Building enablers

Unleashing the full potential of social enterprises requires an improvement of system-wide coordination between ecosystem enablers.

Observers note that the Malaysian government has been very encouraging towards social enterprises, with initiatives such as tax breaks for investors. However, there needs to be greater alignment between various policy measures, which currently seem somewhat scattered.

The report also provides several recommendations to further develop the social enterprise ecosystem. One of which, is to improve the flow of finances to these companies.

“Cash flow management, in particular, remains a significant challenge for many social enterprises. While most Malaysian financial institutions cater to SMEs and larger corporations, there are not as many avenues available to social enterprises seeking capital,” it says.

It urges regulators to promote available initiatives that are relevant to these companies and for more financial services to be extended to them.

Another tool that will help the ecosystem is to develop impact assessment practices.

Funders say there is an acute lack of information for assessing social impact and policymakers are increasingly interested to see better data to monitor the impact of the sector. At the moment, investors are developing their own metrics, some of which may be confusing and complicated for social enterprises to implement.

“There is an opportunity to develop simpler, more coherent and consistent impact assessment approaches, and translate them to methods and tools that small-scale social enterprises can practically carry out without negatively impacting their work.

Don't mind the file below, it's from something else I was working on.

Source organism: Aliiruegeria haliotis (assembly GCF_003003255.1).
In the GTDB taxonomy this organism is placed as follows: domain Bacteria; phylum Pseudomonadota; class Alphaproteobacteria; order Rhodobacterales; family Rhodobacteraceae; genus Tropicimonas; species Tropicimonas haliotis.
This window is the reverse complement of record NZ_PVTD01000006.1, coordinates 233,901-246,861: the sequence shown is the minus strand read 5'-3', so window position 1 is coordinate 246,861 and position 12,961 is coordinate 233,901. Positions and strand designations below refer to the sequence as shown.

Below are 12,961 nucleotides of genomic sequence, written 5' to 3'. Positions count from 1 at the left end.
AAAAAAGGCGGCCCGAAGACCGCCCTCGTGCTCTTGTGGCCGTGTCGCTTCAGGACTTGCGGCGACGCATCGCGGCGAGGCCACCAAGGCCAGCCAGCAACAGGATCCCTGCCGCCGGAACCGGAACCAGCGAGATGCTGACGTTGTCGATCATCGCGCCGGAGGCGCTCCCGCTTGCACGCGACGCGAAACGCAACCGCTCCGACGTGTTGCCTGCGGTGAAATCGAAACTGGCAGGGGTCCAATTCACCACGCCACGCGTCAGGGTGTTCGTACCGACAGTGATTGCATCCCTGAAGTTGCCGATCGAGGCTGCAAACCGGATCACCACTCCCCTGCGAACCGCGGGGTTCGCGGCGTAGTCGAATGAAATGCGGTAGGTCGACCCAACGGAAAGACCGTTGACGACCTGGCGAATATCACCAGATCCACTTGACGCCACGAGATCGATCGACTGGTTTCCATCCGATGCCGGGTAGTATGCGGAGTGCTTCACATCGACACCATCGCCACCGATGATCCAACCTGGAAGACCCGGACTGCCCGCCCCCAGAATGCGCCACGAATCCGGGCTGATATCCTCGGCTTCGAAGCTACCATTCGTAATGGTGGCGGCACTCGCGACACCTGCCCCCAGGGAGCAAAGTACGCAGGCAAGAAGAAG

“Funders working with social enterprises should collaborate with each other to develop common protocols and tools that can be implemented by all stakeholders.

“At the central level, relevant ministries and agencies can act as clearinghouses for resources and establish an overall guideline framework that can be adopted based on the needs of both funders and social enterprises,” the report notes.

There is also a need to ensure that practices and resources are accessible to companies outside of the central region.

Additionally, social enterprises need to improve their business skills and hone their business models to ensure a more sustainable setup.

The report recommends more government support in the area of educating and nurturing social enterprises beyond the ideation stages. Ace adds that there could be more bespoke accelerator programmes that tailor specifically to the needs of the sector.

Social enterprises should also look into succession planning to help the organisation remain sustainable apart from its founders.

“It’s about developing all the different parts of the ecosystem. So it’s getting a robust intermediary layer, incubators and accelerators. The government here has done a good job so far.

“Having (the government take) that leadership is important. It sends a signal to the market to support the sector,” Ace concludes.